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## Hot answers tagged interest

9

You can use the "credit triangle" which states that the (annualised) credit spread $S$ equals the annualised probability of default $p$ times the loss given default LGD which equals par minus the expected recovery amount $R$, i.e. $S=p(1-R)$. This is a "back-of-the-envelope" approximation to a full hazard rate credit model - from experience I find that the ...

8

Fed Funds are quoted on an annual basis so 0.5% means half a percent per year. The day count convention used is Actual/360 (note the use of 360, not 365 or 365.25. This old convention is common to many US money market instruments). So if you borrow 1 USD for a single day you would pay 0.005/360 in interest.

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It is not reasonable because rates display a stationarity but brownian motion is not stationary. The variance of libor at a future time $t>0$ conditional on the value at time $t=0$ does not scale as $\sqrt{t}$

6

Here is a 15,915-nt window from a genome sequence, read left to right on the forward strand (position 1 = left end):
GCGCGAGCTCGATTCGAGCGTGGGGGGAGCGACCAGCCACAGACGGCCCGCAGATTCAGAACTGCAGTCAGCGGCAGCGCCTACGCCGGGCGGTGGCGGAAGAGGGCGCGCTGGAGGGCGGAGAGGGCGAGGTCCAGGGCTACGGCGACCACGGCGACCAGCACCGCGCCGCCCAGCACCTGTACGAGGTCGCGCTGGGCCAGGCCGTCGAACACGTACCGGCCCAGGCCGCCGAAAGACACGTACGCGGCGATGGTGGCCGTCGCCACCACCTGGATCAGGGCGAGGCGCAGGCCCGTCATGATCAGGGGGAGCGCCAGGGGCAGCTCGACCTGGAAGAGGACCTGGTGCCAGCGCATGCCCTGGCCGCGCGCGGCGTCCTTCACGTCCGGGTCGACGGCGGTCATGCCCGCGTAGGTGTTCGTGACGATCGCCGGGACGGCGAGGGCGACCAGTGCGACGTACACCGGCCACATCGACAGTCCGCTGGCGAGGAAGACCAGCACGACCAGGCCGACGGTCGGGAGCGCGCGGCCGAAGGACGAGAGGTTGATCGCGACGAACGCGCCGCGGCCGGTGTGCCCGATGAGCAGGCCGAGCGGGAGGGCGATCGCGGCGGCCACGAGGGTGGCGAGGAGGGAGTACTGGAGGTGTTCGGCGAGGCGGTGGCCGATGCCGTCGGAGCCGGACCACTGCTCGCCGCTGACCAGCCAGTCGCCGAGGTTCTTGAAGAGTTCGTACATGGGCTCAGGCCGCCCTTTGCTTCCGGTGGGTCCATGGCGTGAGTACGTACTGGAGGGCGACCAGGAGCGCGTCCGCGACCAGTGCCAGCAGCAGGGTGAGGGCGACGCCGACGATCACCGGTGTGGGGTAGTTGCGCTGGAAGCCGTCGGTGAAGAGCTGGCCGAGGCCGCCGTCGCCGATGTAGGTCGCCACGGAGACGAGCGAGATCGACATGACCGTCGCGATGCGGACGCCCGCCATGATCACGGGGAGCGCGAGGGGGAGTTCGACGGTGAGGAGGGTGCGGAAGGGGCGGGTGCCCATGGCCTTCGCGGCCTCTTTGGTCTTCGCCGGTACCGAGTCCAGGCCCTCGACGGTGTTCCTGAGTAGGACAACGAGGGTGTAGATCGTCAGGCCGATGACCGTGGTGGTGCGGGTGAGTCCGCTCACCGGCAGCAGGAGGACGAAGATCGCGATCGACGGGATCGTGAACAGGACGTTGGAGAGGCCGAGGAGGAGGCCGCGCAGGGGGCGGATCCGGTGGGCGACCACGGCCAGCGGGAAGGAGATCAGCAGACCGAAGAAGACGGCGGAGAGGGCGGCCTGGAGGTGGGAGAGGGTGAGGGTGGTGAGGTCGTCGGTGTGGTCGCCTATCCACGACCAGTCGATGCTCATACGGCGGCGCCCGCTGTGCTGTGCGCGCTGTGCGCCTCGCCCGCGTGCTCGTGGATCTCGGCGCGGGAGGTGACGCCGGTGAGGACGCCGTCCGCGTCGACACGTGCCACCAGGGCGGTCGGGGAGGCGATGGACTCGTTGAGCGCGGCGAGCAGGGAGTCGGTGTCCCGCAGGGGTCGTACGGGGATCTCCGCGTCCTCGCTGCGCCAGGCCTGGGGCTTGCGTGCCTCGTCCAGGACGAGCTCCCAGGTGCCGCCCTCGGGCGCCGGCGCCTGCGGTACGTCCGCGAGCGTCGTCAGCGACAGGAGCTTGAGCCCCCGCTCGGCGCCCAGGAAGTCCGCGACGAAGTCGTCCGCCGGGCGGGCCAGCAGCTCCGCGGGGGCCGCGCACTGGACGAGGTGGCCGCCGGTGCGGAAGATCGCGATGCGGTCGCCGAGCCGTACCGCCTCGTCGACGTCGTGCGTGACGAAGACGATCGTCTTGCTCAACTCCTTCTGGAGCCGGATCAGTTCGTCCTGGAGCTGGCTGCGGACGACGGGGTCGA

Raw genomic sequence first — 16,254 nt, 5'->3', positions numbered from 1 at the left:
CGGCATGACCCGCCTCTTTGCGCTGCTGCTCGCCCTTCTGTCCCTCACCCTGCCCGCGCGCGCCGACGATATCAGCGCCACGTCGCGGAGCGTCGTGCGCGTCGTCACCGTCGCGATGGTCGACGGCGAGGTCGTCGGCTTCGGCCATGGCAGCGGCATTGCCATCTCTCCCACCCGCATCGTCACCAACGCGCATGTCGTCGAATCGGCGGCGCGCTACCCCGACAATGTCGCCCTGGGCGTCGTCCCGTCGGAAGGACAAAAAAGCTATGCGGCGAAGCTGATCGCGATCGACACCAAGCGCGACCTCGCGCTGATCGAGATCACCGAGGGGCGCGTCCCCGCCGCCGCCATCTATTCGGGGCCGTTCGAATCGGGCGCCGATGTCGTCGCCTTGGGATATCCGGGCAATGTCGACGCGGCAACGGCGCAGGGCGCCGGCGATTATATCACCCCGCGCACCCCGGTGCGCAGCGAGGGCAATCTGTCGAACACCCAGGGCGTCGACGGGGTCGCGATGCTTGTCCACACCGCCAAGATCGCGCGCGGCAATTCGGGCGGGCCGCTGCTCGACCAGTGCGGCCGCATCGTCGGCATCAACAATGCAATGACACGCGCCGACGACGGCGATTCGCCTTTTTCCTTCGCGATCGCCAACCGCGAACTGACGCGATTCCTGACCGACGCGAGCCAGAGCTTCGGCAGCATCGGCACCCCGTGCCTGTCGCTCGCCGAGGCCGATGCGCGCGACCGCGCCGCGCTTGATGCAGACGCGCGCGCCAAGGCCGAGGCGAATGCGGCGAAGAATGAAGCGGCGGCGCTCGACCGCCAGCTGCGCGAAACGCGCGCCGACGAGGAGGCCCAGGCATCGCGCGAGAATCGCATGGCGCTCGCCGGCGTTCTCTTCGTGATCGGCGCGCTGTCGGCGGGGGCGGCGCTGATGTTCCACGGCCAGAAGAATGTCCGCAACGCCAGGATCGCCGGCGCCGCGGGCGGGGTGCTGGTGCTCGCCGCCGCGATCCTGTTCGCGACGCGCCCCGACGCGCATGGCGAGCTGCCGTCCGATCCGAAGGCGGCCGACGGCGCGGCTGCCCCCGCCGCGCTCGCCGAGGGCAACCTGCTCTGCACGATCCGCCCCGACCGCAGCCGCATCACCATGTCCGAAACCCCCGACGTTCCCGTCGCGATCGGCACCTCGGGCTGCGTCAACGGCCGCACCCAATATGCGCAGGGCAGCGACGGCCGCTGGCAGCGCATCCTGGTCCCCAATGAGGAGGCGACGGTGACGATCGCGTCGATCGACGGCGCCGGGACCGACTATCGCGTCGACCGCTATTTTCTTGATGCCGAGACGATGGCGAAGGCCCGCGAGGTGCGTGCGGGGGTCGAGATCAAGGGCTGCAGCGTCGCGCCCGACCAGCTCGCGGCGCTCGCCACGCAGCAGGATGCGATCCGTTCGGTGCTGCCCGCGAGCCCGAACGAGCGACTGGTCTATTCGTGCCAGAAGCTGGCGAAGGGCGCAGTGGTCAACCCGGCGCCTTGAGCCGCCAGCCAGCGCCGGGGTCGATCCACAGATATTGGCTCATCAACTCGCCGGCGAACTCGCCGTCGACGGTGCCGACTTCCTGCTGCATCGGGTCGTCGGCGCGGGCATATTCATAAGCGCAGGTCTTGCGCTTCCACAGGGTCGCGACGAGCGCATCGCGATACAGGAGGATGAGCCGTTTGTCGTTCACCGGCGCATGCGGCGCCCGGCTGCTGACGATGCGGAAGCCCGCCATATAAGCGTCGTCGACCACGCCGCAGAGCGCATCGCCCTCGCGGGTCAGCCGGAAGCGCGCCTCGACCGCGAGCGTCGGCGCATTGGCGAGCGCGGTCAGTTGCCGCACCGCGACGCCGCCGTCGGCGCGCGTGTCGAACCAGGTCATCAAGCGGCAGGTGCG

The key inputs to this calculation are two yield curves obtained from market data: $\{v_i\}$ the discounting factors (value today of \$1 received at time i) and$\{r_i\}the forecasting curve (forward semiannual rates for period i to i+1). The calculation itself proceeds as follows. There are two legs to a fixed/floating interest rate swap. The fixed leg,... 3 I'm giving no assurance that this model is rigorous/functional. It also appears that time steps are severely limited. In general, though, the only way to ensure that something is created well is to create it yourself. I have been burned by canned functions/models in the past, so I avoid them whenever able or if I'm doing anything that is actually important.... 3 Receiving fixed on an IRS is both long delta and long gamma. The delta is obvious. The gamma is because the long position in delta increases as rates go down, and decreases as rates go up. Swaps are indeed sometimes called linear derivatives, but are in fact slightly convex as a function of rates, just like bonds. 3 If you owe money to the bank, you will not receive a compensation. It might not exactly correspond to what you want, but here is my understanding. If we refer to the origin of the rates formation, you see two rates. e.g : https://www.ecb.europa.eu/mopo/implement/sf/html/index.en.html the marginal lending rate this one cannot be negative, ECB will not pay a ... 3 Lagged means past values. The lag can be by as long as you want. If Interest Rates today are 0% and yesterday they were 0.25%. Yesterdays value is what we call the lagged value. Let's say its now 2012 and we are looking at IR in yearly frequency. IR is 0.1%. To lag IR we simply look back at the last value. So what was IR last year? It was 0.3%. Notice how ... 3 From a note of P. Krugman (link): So no it is not. Why ? I would say 3 cause: First: Dynamics, saving rates are longterm figures. Offer and demand would be different for these products. Some time there is a lack of liquidity and a need of financement, so a huge demand in short term bonds. Second: bank margin, reserve policies, they have to earn some ... 3 We can find the answers by using the recurrence equation for a loan. Where p[n] is the balance of the loan in month n r[n] is the interest rate in month n d is the regular monthly payment s is the initial loan principal using Mathematica RSolve[{p[n + 1] == p[n] (1 + r[n + 1]) - d, p[0] == s}, p[n], n] yields Defining the rates rates = Join[ ... 3 When in doubt, write down a diagram like this: AUDUSD: price of an AUD measured in USD = 0.68 Exchange Exchange Country Today Interest Rate in Future ---------- ----- ------------- --------- USA: 0.68 r_usd -----> 0.68*exp(r_usd*T) ... 3 Let's add a time variable to extend to non-annual periods $$1 + r_d t = e^{r_c t}$$ The taylor expansion of exponential is \begin{align} e^{r_c t} &= \sum_{n=0}^\infty {\frac {(r_c t)^n} {n!}}\\ &= 1 + r_c t + {\frac 1 2}(r_c t)^2 + \cdots \end{align} so by equating the two equations, we see that $$r_d = r_c + {\frac 1 2}r_c^2 t + O(t^2)$$ Two things ... 3 Assume we are using continuously compounding rates, and that discount factors are given by the ZCBsP(0, t_i) = e^{-y_i \cdot t_i}$. The price of a fixed bond is given by $$B = \sum_1^n N \cdot \delta \cdot K \cdot e^{-y_i t_i} + N \cdot e^{-y_nt_n},$$ where$\delta = t_i-t_{i-1}$, and$K$is the coupon. Now bump all discount rates (yields) by$\epsilon$... 2 For portfolios comprised of instruments in the U.S., Britain or other countries with fairly low credit risk to the government, this is traditionally done by trading various maturities of treasury bonds. A simple technique is to divide your portfolio instruments into "buckets" of duration, say 0-2, 2-5, 5-10, and 10+ years. Then, you sum up the exposure in ... 2 Some models do use ln(r_t), like Black–Derman–Toy and the Black–Karasinski models. Mainly to avoid negative interest rates in low rates / high volatility environments through the use of the log-normal distribution. Negative rates can wreak havoc in option premiums for example. They are interest rates indeed, that we call short rates, not yield on treasuries.... 2 It's not an assumption; it's a requirement. The base class ZeroYieldStructure requires derived classes to implement a zeroYieldImpl method that returns continuously compounded rates, because that's what it uses in the implementation of discountImpl. I don't remember the discussion at the time we implemented this—it was quite a few years ago—but ... 2 Look this is just a geometric sum: Assume interest is paid monthly at rate$r = 0.08/12$(you can use the exact monthly equivalent if you want) and let$x_n = $total after$n$months (including that month's interest and deposit). So$x_0= 100$and$x_{n+1} = x_n(1+r) + d$, where$d = 5$is your deposit amount (added at the end of the month). Applying the ... 2 Anything that is used for discounting is by definition an "interest rate". But then the question arises what is the appropriate choice of interest rate to use for discounting pension liabilities. There are many possibilities (many interest rates). Some want to use the expected return on the stock market as the interest rate. That is a very bad choice (... 2 It sounds like you understand how to do the math behind the calculation, simply, in your example, 224 basis points (yields on the US 10-year less the Fed Funds Rate of a meager 24 basis points, leaving the spread in your example landing nicely at a clean 200 basis points (2 percent). 3 KEY FACTORS DRIVING the 10-YEAR NET CHANGES IN THE U.S. MONEY SUPPLY vs.... 2 Interest rate conversions can be confusing, so an exact answer depends on the convention rate being used. However, I can get you close. Given a general solution to a series summation: $$\sum_{n=1}^{N} \frac{xn}{(1+r)^n} = \frac{(1 + r - (1 + r)^{-N} (1 + r + N r)) x}{r^2}$$ We can rewrite the value present of annuity which pays 2n units per period as:$$... 2 Banks do not borrow money from the central bank. Generally they deposit excess reserves with the central bank and are remunerated on a daily basis at the deposit rate (ECB depo rate, BOE base rate, FED funds rate). Central banks do have standing facilities to loan money to banks but these are generally expensive and meant as a last resort. They can also ... 2 Do you have an actual example of this ? In practice I don't think you'll find bonds that have day count conventions that give an accrual factor > 1. Most Treasury bonds across the world are quoted using 30/360 or Actual/Actual so the accrual factor is always less than or equal to 1. Conventions that give accrual factors > 1 are mostly confined to ... 2 First and foremost, your premise that "most consumer loans/mortgages calculate interest daily based on act/365" is incorrect. At least in the United States, most single-family residential mortgages accrue interest on a 30/360 basis. Using the US mortgage market as the context of this discussion, an important point to remember, and one which you ... 2 It's a Duplicate which was in turn closed because it is a basic financial question. Reading it will "back" up how they are related: You asked rubikscube09 if he has a toy example to back up his answer. He answered that any non-continuously compounded return can be turned into a continuously compounded one:$1+r_d = e^{r_c}$shows this in the post ... 1 The two instruments are separated by funding objective, time and quite possibly inter-galactic forces. Fed funds is the deposit rate payable to commercial banks for overnight deposits at various Fed Reserve Banks throughout the US. The FOMC meet to set this rate, depending on their success in adhering to governance framework around stable employment, growth ... 1 You are a bank (or a bank like institution) that makes money from a portfolio of assets (such as loans) which are financed by liabilities (such as deposits or interbank loans). The Net Interest Income is how much you make on your assets after subtracting your cost of financing those assets, so we have 35-21 = 14. Your Net [Interest] Income Margin is how ... 1 As a saver you are happy to receive interest but as a borrower the tables are turned and you have to pay interest on the outstanding balance. It is a different perspective that you may not thought about before. Basically you should try to reduce the interest you are paying to the minimum necessary. For example to buy a house you may need to get a mortgage,... 1 You earn coupons on a corporate bond portfolio and in this sense corporate bond yield is an interest rate. But it is important (especially in liability driven investment) to recognise that corporate bond yield has two quite different components: credit spread and riskfree interest rate. To quote from Wikipedia Corporate bond: "High Grade corporate bonds ... 1 In the industry the model I have used is the 'shifted Sabr' where:$dx(t) = \sigma(t) [x(t)-c]^\beta dW(t)d\sigma(t) = \alpha \sigma(t) dZ(t)dW(t)\ dZ(t) = \rho\ dt$This allows for rates down to the parameter$c$. If you set, for example,$c=-200bp\$ then you can have negative rates. You can define a CIR variant in an analogous way. I have used ...